Sydney: Australian states and territories on Friday begun imposing border restrictions after 28 COVID-19 cases were detected from a cluster on Sydney’s northern beaches, with fears the number of infections will rise.
“Everyone in greater Sydney needs to be on high alert,” New South Wales (NSW) state Premier Gladys Berejiklian told a news conference on Friday in announcing 10 new cases.
Health authorities fear the cluster may have spread to other areas of Sydney, Australia’s most populous city, as they have yet to determine the source of the infections.
NSW has urged about a quarter of a million residents in the affected suburbs in Sydney to stay home for three days.
“My anxiety is we have not found the direct transmission route and we cannot be sure we have blocked the transmission line,” said NSW Chief Health Officer Kerry Chant.
Authorities believe the initial transmission sites were two clubs at Avalon Beach, but have named more than 30 subsequent potential transmission sites, from banks and post offices to supermarkets and pharmacies, and advised people who have visited the sites to be tested.
Hospitals in the affected suburbs and pop-up testing sites have been inundated with many people waiting hours to be tested.
Major public facilities in the northern beaches area, such as swimming pools and playgrounds, have been closed and visitors have been banned from age care facilities.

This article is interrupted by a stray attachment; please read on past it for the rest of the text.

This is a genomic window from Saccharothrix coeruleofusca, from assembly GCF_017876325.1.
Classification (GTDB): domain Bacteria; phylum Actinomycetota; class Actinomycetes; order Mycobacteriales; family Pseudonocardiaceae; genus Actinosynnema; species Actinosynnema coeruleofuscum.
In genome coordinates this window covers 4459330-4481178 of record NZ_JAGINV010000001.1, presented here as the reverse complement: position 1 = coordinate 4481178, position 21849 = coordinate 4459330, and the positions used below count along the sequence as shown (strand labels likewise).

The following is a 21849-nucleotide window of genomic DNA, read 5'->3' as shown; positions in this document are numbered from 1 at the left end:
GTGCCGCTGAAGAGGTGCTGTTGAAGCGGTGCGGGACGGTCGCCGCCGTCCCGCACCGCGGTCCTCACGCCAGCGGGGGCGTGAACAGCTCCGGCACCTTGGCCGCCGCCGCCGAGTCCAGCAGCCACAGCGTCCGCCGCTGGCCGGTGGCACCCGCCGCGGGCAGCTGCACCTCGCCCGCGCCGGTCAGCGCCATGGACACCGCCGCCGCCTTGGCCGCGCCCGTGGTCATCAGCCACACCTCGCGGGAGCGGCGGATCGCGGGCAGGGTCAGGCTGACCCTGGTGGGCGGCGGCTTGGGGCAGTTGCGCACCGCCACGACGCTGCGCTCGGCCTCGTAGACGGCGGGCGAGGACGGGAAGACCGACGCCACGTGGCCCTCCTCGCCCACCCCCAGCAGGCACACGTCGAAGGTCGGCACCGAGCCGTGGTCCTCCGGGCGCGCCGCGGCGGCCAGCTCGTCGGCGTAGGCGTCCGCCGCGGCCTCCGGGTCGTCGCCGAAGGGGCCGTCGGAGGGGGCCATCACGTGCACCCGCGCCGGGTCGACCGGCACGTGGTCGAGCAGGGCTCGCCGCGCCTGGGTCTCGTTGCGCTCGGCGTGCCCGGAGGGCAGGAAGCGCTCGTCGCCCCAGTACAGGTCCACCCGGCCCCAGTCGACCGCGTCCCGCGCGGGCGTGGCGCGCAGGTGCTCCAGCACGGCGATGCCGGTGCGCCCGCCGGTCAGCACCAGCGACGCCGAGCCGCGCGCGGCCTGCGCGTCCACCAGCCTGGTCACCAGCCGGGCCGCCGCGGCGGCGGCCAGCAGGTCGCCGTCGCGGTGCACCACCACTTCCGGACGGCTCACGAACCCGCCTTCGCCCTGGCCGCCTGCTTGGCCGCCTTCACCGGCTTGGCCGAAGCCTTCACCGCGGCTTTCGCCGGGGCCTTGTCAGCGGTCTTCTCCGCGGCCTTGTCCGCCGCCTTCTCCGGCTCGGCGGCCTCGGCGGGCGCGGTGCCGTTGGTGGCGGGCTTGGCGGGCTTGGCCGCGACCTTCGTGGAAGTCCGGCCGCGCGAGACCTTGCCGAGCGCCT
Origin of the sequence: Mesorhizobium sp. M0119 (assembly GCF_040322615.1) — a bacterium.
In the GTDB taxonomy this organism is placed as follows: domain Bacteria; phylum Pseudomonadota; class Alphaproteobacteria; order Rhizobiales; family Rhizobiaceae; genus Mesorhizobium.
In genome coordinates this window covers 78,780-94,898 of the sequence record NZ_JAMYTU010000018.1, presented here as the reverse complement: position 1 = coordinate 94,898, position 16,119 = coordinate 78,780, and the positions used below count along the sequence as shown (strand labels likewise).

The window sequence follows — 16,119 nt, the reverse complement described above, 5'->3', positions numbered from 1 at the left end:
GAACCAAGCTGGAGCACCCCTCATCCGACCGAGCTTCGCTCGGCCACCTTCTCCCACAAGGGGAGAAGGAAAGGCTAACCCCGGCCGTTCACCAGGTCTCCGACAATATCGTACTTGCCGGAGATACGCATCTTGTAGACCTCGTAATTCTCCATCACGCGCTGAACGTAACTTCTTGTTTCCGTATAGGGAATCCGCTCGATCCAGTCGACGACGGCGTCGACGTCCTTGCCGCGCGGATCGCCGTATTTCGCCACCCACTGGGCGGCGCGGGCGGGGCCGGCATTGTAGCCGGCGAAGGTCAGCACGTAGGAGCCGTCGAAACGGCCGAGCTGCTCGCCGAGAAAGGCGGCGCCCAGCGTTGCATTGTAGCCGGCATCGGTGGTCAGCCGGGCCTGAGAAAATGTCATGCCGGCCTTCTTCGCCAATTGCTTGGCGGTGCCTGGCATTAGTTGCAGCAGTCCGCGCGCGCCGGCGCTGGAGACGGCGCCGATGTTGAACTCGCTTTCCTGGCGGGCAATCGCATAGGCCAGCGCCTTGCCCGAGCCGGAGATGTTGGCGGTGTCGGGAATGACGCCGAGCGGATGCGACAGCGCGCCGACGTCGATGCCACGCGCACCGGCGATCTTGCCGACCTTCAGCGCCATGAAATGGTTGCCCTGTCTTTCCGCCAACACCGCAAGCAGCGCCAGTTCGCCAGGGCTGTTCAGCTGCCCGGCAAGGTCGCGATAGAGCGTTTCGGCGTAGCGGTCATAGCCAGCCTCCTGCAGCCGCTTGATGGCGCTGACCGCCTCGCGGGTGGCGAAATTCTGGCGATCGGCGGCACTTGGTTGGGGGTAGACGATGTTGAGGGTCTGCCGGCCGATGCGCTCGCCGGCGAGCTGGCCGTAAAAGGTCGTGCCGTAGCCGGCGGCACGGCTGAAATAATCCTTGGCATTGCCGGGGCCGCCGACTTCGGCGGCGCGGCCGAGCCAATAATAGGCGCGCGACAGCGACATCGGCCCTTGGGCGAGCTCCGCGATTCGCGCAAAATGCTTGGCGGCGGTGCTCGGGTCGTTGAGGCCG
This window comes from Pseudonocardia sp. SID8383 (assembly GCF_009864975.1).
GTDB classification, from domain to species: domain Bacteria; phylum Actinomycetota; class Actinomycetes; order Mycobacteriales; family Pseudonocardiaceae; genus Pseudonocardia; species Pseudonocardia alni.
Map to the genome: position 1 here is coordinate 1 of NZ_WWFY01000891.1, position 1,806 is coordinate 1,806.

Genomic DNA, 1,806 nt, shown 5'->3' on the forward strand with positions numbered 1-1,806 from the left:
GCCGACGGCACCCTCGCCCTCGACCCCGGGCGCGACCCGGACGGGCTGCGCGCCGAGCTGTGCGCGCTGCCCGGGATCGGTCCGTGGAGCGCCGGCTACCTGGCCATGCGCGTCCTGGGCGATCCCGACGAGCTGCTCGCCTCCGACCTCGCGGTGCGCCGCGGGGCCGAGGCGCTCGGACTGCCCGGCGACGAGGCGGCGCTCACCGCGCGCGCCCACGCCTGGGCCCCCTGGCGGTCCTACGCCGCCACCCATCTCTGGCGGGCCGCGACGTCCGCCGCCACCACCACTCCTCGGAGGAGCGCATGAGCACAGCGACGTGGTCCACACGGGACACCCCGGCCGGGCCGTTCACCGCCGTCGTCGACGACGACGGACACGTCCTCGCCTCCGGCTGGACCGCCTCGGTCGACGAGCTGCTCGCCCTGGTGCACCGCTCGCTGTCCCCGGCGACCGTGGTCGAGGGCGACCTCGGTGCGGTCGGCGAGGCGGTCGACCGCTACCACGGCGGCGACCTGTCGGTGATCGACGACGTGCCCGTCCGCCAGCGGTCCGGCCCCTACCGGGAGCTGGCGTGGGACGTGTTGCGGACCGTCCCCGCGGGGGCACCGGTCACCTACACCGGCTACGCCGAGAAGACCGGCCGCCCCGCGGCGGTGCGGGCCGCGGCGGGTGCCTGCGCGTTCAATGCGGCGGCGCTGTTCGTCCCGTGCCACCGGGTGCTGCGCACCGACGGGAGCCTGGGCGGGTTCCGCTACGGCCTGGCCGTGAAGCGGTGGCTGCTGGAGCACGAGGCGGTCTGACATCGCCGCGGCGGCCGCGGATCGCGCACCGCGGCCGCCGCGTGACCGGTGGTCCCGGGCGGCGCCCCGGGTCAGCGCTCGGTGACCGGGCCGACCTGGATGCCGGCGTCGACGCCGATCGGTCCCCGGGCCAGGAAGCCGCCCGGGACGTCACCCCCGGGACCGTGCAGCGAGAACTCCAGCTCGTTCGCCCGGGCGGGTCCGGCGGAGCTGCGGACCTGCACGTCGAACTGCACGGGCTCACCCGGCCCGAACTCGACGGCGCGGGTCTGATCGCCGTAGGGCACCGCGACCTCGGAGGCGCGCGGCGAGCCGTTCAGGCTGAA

Christmas travel chaos
The new border restrictions threw Christmas travel plans for thousands of people into chaos on Friday.
Many people flocked to Sydney airport to try and fly out of the state, fearing hard border closures. Some travellers who left NSW were placed in immediate hotel quarantine for 14 days when they landed in another state.
Queensland state and the Northern Territory demand people who have been on the northern beaches to quarantine for 14 days.
Western Australia state imposed this on anyone from NSW. While the island state of Tasmania and Victoria state banned people who had visited Sydney’s northern beaches from Dec. 10.
“My message very clearly is that if people are from the northern beaches of NSW it would be well advised for them to stay in the northern beaches and not travel to Queensland,” said Queensland state Premier Annastacia Palaszczuk.
The cluster and subsequent travel chaos dents Australia’s run of success in containing COVID-19.
Until this week, Australia had gone more than two weeks without any local transmission, allowing most states and territories to remove nearly all social distancing curbs.
Such was the optimism that Australia on Thursday projected its economy will recover from its first recession in three decades faster than previously anticipated after containing the spread of COVID-19.
Australia’s hopes for an unchecked economic recovery, led by domestic tourism operators such as Virgin Australia and Qantas Airways, now seem unlikely.
“We have dealt with this before, we’ll deal with it again, it’s important that people remain calm about these issues,” said Prime Minister Scott Morrison.
“There is no magic formula that makes the pandemic just go away.” Australia has reported just over 28,000 coronavirus cases and 908 deaths since the pandemic began and estimates most active cases in the country are returned overseas travelers in hotel quarantine.